Meander named its new debut album, The Tower, after the tarot card indicating radical change, chaos, and an upheaval in the status quo. Progressive to the core, The Tower twists and astonishes throughout, capturing both existential anger and the certainty of fate. Meander, a foursome of Fort Worth agnostics, recorded the 10-track disc at home. With bold statements about God and modern life set to futuristic, thunderous music, The Tower takes chances and succeeds.
“Our goal is to do something no one else is doing,” said guitarist and singer Daniel Kelton. Part of being different, in Meander’s case, is functioning as a musical democracy. Drummer Jeremy Hart, bassist Bryant Laws, and organist Matt Hansen all write their own parts to help give the music a distinct personality. The result is a monster album of melodies played backward, constant time-signature changes, and odd samples (including one of the drone of an air conditioner).
Meander’s unity didn’t develop overnight. Shortly after Laws and Hart met through an ex-girlfriend four years ago, they recruited Kelton and convinced him to switch over from acoustic to electric guitar. The threesome holed up and practiced no fewer than five times a week for several months to craft an always-dynamic mixed bag of sounds.
“My rock evolution happened with these guys,” Kelton said. Each of the original three brought a different set of musical preferences to the table, resulting in a wide range of influences, from At the Drive-In to Modest Mouse to Mike Patton to Bad Religion. “Originality is only a matter of right influences,” Kelton continued. “We’re trying to be innovative, not cookie-cutter.”
Although the chemistry felt just fine with three musicians, the bandmates crossed paths with Hansen, and a conversation about breaking habits in music ensued. Hansen agreed to record an album for Meander with his home equipment. While co-producing The Tower with Kelton, Hansen started adding sampled noise and ambient organ parts. At some point during the recording process, which began last August, Hansen officially joined the band. “Our ideas just meshed so well,” Kelton said.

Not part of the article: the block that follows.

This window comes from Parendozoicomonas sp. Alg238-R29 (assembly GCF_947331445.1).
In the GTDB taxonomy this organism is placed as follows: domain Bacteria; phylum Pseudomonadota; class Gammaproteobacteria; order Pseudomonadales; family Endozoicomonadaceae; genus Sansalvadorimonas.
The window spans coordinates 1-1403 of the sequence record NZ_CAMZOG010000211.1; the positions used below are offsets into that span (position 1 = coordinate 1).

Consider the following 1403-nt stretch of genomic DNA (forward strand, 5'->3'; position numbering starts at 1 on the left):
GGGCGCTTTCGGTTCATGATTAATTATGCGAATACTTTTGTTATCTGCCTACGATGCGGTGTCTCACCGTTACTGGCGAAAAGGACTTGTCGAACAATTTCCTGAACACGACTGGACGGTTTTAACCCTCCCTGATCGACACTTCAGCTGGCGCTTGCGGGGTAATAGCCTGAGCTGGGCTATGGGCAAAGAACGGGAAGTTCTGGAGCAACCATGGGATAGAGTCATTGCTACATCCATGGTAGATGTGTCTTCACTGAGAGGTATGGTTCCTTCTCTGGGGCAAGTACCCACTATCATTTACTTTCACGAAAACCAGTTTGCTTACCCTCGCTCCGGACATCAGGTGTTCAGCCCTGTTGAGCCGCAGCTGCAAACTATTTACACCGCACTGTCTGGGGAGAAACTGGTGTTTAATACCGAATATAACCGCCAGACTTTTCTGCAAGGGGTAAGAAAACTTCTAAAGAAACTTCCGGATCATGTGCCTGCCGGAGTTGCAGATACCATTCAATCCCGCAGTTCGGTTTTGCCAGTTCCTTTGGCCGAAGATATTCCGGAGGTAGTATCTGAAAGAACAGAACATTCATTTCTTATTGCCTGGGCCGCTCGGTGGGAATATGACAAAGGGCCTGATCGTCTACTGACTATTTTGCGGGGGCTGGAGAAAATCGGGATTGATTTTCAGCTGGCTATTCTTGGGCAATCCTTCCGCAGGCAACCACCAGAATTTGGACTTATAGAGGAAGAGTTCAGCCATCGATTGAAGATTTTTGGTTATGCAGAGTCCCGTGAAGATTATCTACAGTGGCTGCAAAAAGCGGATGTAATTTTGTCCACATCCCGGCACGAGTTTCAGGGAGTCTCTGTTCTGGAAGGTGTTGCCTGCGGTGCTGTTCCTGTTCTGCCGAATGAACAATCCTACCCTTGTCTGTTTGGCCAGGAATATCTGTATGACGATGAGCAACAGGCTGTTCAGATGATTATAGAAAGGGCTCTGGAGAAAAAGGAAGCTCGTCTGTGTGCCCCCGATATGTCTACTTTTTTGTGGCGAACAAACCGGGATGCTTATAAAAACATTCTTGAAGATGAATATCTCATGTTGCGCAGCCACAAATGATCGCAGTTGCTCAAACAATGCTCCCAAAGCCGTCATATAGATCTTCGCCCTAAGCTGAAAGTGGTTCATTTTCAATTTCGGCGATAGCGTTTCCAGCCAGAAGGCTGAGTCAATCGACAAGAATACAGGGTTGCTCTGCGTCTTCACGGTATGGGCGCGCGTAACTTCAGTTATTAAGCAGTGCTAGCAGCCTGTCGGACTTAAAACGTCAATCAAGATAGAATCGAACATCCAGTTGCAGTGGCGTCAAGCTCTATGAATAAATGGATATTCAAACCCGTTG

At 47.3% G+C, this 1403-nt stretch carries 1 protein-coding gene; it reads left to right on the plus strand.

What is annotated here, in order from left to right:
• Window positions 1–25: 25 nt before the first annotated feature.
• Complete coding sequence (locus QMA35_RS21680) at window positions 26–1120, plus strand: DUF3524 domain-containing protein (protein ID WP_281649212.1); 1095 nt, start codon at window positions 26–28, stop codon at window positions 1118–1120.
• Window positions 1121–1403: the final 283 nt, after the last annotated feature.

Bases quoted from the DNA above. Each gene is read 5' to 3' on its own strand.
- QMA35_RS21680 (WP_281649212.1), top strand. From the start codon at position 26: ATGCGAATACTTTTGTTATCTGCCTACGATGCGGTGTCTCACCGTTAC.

In Hansen, Meander had found not only a producer and keyboardist but also a technical director and graphic designer. At 32, Hansen is the group’s oldest member and a 10-year veteran of the graphic design business. He does the promotional artwork and helped design The Tower‘s convoluted, catchy cover. “Who better to represent your band than someone in it?” Hansen said.
Meander released The Tower on Aug. 14 to a respectable crowd of about 100 people at the Aardvark. They have been talking themselves up, plastering walls with promotional artwork, even making ringtones. But when it comes down to it, what will represent them best is
“The biggest compliment we can get is that we don’t sound like anyone else,” Hansen said.
Each band member interprets this mantra individually. “I steer clear of drumbeats being used in other songs,” Hart said. In each of the album’s long, epic compositions, Hart defines time with his cymbals instead of snare, uses a lot of fills to excite passages, and changes the tempo at a moment’s notice. In the album’s highlight, “Reverse,” Laws’ unique bass technique of diverging from the root notes and rhythms really shines.
“Sometimes we clash, but that helps define us,” Kelton said about the controlled chaos that is appropriately named Meander. Kelton, who taught himself to play the guitar by ear, has a rhythmic bent and, in his lyrics, a penchant for attacking societal mores.
In “Reverse,” Kelton takes out the big guns: “A man stands up to God with his fist clenched full of hate / And he does what it takes to stay in power.” His brash statements, which also include reveries on the inner self, are delivered with his innocent voice and come across as thoughtful rather than bitter. He has been observing and thinking, and The Tower is Kelton’s way of slaying
the structures to which he doesn’t want to conform.
“There are hierarchies we create for everything,” Kelton said. “How many forms of control can we exercise in this country? It feels like we’re being
And he’s not taking the bait, instead preferring to do things his own way, thank you very much. “We’ve made it our lives,” Kelton said about Meander. “This is what we will be doing.”
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